Many women plan for retirement with their spouses, but the reality is that they also need to be planning for the phase of their retirement that will start after the death of their spouse, particularly if they are in a heterosexual marriage. Women typically live longer than men, so they need to be prepared for a “second retirement,” a phase of life that often comes with different needs and associated costs.
In this “Financially Savvy Female” column, we’re chatting with Tom West, chartered financial consultant and founder of Lifecare Affordability Plan, which helps families plan and pay for care, about how women can plan ahead for their “second retirement.”
“Of once-married women aged 75 years and older, 58% of women are widows,” he noted. “In 2021, according to data from the US Census Bureau, widows accounted for 30% of all older women. There were more than three times as many widows (9.1 million women) as widowers (2.7 million men). These statistics highlight the importance of women’s financial planning and preparation for the possibility of a ‘solo retirement’ period.”
How does your retirement change financially following the death of a spouse?
Married couples often plan their retirement together and save together, so it’s sometimes difficult to assess how much money is available for a “second retirement” — aka “solo retirement” — without your spouse.
If you and your spouse are already retired, the financial impact of a spouse’s death can be significant. The impact depends on various factors, including the surviving spouse’s age, sources of income and expenses you both had, and your extended network. Becoming a widow in your 60s takes different planning than in your 80s or 90s. If your network of friends and family was through your spouse, this might change upon their death, and you will need to rebuild your own support network.
The two most important questions to ask after the death of a spouse are:
What is the new income amount for the widow?
If your spouse had a pension, annuity or other sources of income that stopped after their death, you might need to adjust your budget accordingly. For example, you cannot claim your deceased spouse’s Social Security benefits in addition to your own retirement benefits. If you qualify for both survivor and retirement benefits, you will receive whichever amount is higher. If your spouse had a pension, you might receive survivor benefits. Some pension plans pay a percentage of the pension to the surviving spouse, or may offer a lump-sum payment, which reduces the income for the surviving spouse.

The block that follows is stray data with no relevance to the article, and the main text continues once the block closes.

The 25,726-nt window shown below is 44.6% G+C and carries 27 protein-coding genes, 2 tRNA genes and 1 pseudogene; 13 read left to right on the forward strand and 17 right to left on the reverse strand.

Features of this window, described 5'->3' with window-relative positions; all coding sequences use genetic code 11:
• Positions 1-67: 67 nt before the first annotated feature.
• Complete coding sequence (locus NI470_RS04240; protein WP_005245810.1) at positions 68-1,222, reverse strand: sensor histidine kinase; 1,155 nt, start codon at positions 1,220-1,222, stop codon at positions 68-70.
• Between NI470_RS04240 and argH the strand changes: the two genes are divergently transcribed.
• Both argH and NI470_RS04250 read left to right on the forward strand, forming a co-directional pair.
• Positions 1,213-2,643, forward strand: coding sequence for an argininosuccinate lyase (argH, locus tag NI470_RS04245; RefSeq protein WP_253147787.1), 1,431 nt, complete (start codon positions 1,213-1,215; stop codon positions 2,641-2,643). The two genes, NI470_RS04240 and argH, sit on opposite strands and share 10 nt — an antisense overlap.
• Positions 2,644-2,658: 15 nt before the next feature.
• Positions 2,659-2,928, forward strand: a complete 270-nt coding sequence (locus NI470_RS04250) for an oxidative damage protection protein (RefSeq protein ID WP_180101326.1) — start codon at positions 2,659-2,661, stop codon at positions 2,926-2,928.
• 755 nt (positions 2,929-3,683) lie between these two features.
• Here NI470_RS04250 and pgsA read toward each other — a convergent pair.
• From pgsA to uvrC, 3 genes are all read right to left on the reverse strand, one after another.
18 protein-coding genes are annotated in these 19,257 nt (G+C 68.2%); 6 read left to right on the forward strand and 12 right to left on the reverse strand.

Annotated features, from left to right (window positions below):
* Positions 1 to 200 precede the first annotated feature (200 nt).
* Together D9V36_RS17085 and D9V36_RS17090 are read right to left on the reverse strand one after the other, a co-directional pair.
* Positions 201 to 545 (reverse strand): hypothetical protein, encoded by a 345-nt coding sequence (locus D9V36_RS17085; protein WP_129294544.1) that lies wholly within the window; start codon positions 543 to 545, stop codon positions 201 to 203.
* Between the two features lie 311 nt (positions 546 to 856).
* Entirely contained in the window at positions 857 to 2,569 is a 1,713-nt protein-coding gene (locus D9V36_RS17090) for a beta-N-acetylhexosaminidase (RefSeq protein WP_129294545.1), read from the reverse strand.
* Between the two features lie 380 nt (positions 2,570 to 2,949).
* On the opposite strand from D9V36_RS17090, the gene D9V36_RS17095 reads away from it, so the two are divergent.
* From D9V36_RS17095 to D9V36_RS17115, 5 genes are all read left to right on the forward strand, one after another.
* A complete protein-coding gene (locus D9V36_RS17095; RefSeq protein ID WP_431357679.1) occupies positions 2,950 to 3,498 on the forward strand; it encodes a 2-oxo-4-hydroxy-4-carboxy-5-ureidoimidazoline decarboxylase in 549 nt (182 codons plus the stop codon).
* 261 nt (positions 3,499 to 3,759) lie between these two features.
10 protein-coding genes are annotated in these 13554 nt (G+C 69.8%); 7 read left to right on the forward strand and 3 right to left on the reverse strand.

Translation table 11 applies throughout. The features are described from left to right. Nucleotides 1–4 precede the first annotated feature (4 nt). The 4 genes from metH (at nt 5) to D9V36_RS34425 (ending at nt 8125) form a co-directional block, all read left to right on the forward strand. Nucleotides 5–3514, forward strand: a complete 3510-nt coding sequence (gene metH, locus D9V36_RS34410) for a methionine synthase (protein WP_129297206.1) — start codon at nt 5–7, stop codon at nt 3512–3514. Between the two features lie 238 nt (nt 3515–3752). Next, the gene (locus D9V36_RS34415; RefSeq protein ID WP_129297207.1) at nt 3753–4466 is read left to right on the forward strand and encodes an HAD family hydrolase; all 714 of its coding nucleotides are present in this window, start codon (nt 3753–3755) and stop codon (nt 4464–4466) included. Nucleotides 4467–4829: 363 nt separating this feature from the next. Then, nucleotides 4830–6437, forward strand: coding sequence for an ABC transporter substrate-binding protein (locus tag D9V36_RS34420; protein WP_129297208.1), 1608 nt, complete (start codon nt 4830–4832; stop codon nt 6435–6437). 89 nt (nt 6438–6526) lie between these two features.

How will your expenses change as a widow?
Some expenses, such as housing, food, transportation and healthcare, may decrease as you no longer need to provide for your spouse. However, one-time taxes on inherited assets like IRAs, property and vehicles may exist. And other annual expenses may increase, such as home maintenance and long-term care costs.
Overall, the financial impact of a spouse’s death on retirement can be complex and will depend on your specific circumstances. Reviewing your finances carefully and working with a financial planner to develop a new plan that addresses your “solo retirement” goals and accounts for any changes resulting from your spouse’s death is essential.
What extra costs should women be prepared for during this time?
After your spouse dies and you have assessed your new income from all sources, looking at any new expenses is essential. Here are some examples.
If your spouse was responsible for home maintenance and repairs, such as yard work, cleaning, and more significant repairs or renovations, you might need to hire someone to perform these tasks, which now need to be budgeted.